Whatever industry you are involved in, forecasting the potential earnings for your business is essential in preparing for the ups and downs of the year ahead. But how do you make decisions about your budget, such as how many employees you can afford to hire or how much you can spend on marketing if you don’t know how much revenue and profit you’ll be generating?
Accurate forecasting and accurate accruals are vital to success within your business to ensure that you are aware of what the future is likely to hold so that you can appropriately allocate resources to assist in key areas. For many businesses, forecasting is not a focus and even for those that make a point to forecast their future, various challenges can limit the accuracy and benefit of these forecasts.
With this in mind, let’s dive in to the four common challenges of forecasting rebates.
What problems do businesses hit when trying to forecast rebates?
1. Many in-house forecasts are too basic
Often, in-house systems forecast earnings or payments by a simple linear extrapolation based on qualifying spend for a particular deal to date until the end of the deal.
This method means that the effect of seasonality to the business is not accurately represented and expert knowledge of the industry cannot be used to influence the forecast. As such it can be a risk to accrue and plan for the future against these numbers because they are just too unreliable.
2. Renegotiating the best deals in the future
If forecasting is not a focus of a company, then the actual benefit of deals cannot be compared to an accurate representation of the expected benefit of the deal.
This means that any discrepancies between actuals and forecasts cannot be fully investigated and key areas where a business may be over or under performing cannot be identified. Therefore, the business cannot be fully informed heading into negotiations and is unlikely to renegotiate the best deal for themselves in the future. This will lead to missed opportunities for increased earnings.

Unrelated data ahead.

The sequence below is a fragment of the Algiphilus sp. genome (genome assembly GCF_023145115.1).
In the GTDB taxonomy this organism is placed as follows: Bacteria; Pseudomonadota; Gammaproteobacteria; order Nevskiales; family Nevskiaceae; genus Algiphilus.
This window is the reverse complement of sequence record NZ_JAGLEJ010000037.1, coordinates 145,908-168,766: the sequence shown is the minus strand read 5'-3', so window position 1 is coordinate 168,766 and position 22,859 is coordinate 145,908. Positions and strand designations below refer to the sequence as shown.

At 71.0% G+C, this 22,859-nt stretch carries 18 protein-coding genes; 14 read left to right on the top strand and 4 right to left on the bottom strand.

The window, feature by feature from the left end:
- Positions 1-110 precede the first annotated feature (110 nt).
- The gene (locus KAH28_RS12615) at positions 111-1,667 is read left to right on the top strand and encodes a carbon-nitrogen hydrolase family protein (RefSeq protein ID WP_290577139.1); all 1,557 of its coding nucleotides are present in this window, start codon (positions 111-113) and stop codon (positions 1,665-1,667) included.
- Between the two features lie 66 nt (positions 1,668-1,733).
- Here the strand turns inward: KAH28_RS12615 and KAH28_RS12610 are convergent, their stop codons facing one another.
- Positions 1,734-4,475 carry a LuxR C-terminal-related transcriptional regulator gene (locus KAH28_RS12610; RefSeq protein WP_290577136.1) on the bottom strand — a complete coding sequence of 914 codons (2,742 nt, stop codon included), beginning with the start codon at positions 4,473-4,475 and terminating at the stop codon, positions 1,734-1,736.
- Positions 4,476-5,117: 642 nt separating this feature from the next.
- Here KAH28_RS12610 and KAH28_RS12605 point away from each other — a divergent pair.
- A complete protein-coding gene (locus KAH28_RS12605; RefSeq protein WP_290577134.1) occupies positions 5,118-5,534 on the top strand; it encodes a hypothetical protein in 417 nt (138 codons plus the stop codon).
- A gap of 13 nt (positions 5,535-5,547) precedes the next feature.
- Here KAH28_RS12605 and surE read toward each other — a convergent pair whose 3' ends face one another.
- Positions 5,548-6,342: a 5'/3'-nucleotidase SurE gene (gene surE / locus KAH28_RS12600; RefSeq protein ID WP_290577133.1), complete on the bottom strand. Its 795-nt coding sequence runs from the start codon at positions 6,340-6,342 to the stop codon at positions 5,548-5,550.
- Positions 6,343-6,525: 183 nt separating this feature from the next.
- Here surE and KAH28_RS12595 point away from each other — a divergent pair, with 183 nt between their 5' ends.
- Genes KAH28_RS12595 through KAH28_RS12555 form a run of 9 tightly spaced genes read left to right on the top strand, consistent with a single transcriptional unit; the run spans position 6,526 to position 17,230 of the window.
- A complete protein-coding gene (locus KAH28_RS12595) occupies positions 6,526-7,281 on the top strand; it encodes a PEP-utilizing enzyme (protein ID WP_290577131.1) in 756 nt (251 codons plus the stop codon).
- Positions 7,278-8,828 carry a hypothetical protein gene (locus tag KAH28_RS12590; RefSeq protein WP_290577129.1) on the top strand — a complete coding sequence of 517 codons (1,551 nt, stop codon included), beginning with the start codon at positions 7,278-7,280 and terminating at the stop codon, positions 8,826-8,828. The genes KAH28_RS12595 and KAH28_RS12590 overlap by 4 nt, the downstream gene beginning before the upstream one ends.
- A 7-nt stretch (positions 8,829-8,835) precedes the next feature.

3. Forecasting is too manual
In many cases a business’s forecasts are handled by a select few individuals who are responsible for many deals. As these agreements are often complex with different rules and caveats this can place a huge burden on them and introduce a lot of human error and bias to the numbers which increases the risk of an inaccurate forecast and inaccurate accrual.
If an automated system could handle this, it would free up these individuals allowing them to use their expertise to benefit the company elsewhere as well as adding more reliability to the numbers so that you can have more confidence in your forecast.
How much time does it take you to produce a forecast?
What would it cost to automate the process?
What foundational capabilities are required first, before you can consider automation?
4. Forecasts are not updated throughout the deal
Rebate forecasts for specific suppliers or customers will change throughout the term of the deal based on their current spend and the length of the deal. In some rare cases, actuals may overtake forecasts at a certain point in the year. Obviously for forecasts to be accurate they need to be updated daily as the length of time remaining in the deal will change and new data may be available every day also.
Many businesses simply do not have the resources to update these values regularly which can lead to inaccurate or out of date forecasts being used to influence business decisions.